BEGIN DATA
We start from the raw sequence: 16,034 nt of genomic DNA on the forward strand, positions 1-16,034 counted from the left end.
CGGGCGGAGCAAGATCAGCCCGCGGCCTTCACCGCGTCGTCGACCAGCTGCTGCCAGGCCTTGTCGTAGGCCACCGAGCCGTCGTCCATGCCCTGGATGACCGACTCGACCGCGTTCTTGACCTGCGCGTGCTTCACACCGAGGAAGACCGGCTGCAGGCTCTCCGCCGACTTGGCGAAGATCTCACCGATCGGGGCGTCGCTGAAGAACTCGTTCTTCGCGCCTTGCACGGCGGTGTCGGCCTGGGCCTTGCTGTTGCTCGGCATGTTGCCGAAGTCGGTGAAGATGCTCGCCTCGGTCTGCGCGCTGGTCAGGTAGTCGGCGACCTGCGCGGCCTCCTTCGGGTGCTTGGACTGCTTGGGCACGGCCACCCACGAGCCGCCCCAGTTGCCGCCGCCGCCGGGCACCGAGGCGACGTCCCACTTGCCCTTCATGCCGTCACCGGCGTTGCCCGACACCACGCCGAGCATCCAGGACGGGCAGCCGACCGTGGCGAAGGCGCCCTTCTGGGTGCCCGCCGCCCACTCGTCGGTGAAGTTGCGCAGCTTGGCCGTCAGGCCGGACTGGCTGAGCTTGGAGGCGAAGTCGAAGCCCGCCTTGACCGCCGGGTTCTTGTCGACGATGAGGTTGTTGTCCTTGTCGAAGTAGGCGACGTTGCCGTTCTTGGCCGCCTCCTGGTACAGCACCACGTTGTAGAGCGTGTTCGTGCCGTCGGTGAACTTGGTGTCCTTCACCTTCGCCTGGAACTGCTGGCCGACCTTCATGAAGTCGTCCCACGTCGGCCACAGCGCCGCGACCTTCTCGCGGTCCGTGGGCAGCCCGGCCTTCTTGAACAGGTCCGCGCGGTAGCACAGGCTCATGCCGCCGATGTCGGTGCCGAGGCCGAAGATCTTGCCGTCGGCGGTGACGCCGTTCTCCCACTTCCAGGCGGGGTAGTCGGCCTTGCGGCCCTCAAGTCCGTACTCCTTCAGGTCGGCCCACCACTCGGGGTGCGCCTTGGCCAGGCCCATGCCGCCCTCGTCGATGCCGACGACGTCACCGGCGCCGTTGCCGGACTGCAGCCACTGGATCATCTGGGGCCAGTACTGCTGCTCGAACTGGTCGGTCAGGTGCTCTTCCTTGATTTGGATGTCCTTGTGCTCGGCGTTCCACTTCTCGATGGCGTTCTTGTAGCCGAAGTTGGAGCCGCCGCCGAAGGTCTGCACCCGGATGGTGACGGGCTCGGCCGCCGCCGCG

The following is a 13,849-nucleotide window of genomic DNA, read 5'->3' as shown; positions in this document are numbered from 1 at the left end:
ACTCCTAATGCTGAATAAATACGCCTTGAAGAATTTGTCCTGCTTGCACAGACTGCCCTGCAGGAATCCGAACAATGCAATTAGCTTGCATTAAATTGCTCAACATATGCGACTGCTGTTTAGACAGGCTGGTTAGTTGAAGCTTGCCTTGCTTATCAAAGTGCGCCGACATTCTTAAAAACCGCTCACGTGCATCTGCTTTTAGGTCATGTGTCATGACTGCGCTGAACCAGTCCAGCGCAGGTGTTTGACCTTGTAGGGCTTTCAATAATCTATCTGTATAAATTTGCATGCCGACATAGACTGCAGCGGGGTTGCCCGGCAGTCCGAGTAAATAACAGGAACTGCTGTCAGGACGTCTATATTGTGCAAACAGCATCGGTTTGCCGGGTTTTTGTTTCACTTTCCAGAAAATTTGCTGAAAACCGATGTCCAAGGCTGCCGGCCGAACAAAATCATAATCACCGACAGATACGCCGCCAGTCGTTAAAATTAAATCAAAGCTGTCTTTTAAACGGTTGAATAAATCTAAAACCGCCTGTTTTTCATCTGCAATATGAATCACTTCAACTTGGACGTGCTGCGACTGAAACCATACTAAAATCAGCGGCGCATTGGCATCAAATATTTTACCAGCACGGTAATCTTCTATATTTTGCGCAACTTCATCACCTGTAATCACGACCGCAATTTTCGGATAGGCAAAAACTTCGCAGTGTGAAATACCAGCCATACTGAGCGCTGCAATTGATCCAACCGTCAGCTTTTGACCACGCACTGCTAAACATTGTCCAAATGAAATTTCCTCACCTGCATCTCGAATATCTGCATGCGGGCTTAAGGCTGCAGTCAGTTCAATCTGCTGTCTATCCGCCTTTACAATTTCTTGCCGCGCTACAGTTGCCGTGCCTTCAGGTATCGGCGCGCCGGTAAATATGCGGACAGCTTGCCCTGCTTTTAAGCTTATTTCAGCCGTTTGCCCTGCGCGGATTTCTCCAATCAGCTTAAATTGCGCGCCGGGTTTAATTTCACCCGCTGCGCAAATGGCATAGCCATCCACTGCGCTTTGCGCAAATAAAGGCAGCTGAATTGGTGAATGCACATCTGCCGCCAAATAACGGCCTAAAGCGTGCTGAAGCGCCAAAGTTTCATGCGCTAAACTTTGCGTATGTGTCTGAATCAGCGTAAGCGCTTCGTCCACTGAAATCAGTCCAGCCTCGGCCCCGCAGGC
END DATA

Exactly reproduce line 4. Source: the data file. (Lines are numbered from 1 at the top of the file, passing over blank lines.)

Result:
ACTCCTAATGCTGAATAAATACGCCTTGAAGAATTTGTCCTGCTTGCACAGACTGCCCTGCAGGAATCCGAACAATGCAATTAGCTTGCATTAAATTGCTCAACATATGCGACTGCTGTTTAGACAGGCTGGTTAGTTGAAGCTTGCCTTGCTTATCAAAGTGCGCCGACATTCTTAAAAACCGCTCACGTGCATCTGCTTTTAGGTCATGTGTCATGACTGCGCTGAACCAGTCCAGCGCAGGTGTTTGACCTTGTAGGGCTTTCAATAATCTATCTGTATAAATTTGCATGCCGACATAGACTGCAGCGGGGTTGCCCGGCAGTCCGAGTAAATAACAGGAACTGCTGTCAGGACGTCTATATTGTGCAAACAGCATCGGTTTGCCGGGTTTTTGTTTCACTTTCCAGAAAATTTGCTGAAAACCGATGTCCAAGGCTGCCGGCCGAACAAAATCATAATCACCGACAGATACGCCGCCAGTCGTTAAAATTAAATCAAAGCTGTCTTTTAAACGGTTGAATAAATCTAAAACCGCCTGTTTTTCATCTGCAATATGAATCACTTCAACTTGGACGTGCTGCGACTGAAACCATACTAAAATCAGCGGCGCATTGGCATCAAATATTTTACCAGCACGGTAATCTTCTATATTTTGCGCAACTTCATCACCTGTAATCACGACCGCAATTTTCGGATAGGCAAAAACTTCGCAGTGTGAAATACCAGCCATACTGAGCGCTGCAATTGATCCAACCGTCAGCTTTTGACCACGCACTGCTAAACATTGTCCAAATGAAATTTCCTCACCTGCATCTCGAATATCTGCATGCGGGCTTAAGGCTGCAGTCAGTTCAATCTGCTGTCTATCCGCCTTTACAATTTCTTGCCGCGCTACAGTTGCCGTGCCTTCAGGTATCGGCGCGCCGGTAAATATGCGGACAGCTTGCCCTGCTTTTAAGCTTATTTCAGCCGTTTGCCCTGCGCGGATTTCTCCAATCAGCTTAAATTGCGCGCCGGGTTTAATTTCACCCGCTGCGCAAATGGCATAGCCATCCACTGCGCTTTGCGCAAATAAAGGCAGCTGAATTGGTGAATGCACATCTGCCGCCAAATAACGGCCTAAAGCGTGCTGAAGCGCCAAAGTTTCATGCGCTAAACTTTGCGTATGTGTCTGAATCAGCGTAAGCGCTTCGTCCACTGAAATCAGTCCAGCCTCGGCCCCGCAGGC